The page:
"An intriguing look at the interplay of race and class, this work is both scholarly and jargon-free. A sophisticated study." Library Journal
"This is an exciting book... combining... dramatic episodes with an insightful analysis... The use of concepts of class is subtle and effective." Peter N. Stearns
"... ambitious and wide-ranging... " Georgia Historical Quarterly
"... excellent historical analysis... " North Carolina Historical Review
"Historians should welcome this book. A well-written, jargon-free, interpretive synthesis, it relates impersonal political-economic forces to the human actors who were shaped by them and, in turn, helped shape them.... This refreshing study reminds us how much the American dilemma of race has been complicated by problems of class." American Historical Review
"... a broad historical sweep... skillfully surveys key areas of historiographical debate and succinctly summarizes a good deal of recent secondary literature." Journal of Southern History
"... Bloom does a masterful job of presenting the major structural and psychological interpretations associated with the Civil Rights Movement... It will make an excellent general text to welcome undergraduates and reintroduce old-timers to the social ferment that surrounded the Civil Rights Movement." Contemporary Sociology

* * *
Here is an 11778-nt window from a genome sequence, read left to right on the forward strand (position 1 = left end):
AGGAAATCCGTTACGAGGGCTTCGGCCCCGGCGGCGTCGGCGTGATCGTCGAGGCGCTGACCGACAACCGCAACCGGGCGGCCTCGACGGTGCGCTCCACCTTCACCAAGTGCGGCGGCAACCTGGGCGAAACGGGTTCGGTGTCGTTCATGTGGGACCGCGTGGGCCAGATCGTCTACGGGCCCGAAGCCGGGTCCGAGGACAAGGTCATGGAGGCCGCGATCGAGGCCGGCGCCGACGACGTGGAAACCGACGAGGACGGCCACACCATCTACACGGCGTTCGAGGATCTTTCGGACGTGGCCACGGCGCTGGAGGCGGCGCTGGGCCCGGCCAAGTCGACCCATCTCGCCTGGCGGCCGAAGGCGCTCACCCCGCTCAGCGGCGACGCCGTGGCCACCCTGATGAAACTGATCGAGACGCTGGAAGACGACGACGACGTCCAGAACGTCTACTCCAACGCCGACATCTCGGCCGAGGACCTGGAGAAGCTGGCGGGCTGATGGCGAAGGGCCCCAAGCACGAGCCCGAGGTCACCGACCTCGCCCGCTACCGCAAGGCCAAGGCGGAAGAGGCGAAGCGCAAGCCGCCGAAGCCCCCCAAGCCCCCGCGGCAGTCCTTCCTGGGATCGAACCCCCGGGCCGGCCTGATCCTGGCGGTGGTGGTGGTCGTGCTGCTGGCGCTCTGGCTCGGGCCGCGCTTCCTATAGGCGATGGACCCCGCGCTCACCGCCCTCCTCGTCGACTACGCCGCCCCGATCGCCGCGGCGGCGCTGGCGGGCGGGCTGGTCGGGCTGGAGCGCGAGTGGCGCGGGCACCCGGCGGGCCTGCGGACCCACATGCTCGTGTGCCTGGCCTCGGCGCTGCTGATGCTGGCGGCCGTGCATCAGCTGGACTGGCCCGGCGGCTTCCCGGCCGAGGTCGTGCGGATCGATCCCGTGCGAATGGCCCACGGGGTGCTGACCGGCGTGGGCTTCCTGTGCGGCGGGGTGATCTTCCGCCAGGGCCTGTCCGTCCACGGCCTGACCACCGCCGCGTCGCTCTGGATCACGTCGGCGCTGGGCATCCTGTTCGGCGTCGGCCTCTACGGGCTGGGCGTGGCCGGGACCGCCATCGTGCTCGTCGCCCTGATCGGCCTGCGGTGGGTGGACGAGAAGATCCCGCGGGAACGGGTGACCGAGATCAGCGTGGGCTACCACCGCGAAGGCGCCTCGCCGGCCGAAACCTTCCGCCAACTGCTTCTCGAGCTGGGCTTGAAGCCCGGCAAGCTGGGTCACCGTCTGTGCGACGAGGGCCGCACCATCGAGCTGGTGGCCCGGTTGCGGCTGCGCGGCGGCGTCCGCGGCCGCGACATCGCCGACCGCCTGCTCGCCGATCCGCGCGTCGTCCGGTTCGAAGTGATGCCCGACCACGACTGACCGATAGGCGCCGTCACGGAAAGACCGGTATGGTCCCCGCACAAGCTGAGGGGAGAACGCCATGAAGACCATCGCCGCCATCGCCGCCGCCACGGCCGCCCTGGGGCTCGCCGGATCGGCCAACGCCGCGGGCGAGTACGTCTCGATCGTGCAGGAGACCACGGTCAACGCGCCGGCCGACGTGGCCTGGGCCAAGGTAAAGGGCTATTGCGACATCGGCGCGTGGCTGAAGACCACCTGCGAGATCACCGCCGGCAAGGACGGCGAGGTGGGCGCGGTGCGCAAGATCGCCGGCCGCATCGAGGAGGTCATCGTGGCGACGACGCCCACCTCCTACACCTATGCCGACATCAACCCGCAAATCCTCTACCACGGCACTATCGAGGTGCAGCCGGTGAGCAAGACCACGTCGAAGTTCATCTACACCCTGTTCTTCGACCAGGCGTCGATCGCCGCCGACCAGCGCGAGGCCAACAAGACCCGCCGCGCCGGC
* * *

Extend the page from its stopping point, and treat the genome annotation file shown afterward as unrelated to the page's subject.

A unique sociohistorical analysis of the civil rights movement, analyzing the interaction between the economy and political systems in the South, which led to racial stratification.
Bloom develops three major themes in this challenging work. First, he argues that black-belt Southern planters, not lower-class whites, were responsible for erecting the structure of Southern racism in the early 20th century. Next, he suggests the rise of a white urban business class in the South after World War II effectively challenged planter domination and ultimately provided the social space for the emergence of black protest. Finally, Bloom maintains that blacksboth middle- and lower-classcreated and energized the civil rights movement; at best, liberal whites played a minimal, supporting role. An intriguing look at the interplay of race and class, this work is both scholarly and jargon-free. A sophisticated study, recommended primarily for specialists in the field.Anthony O.Edmonds, History Dept., Ball State Univ., Muncie, Ind.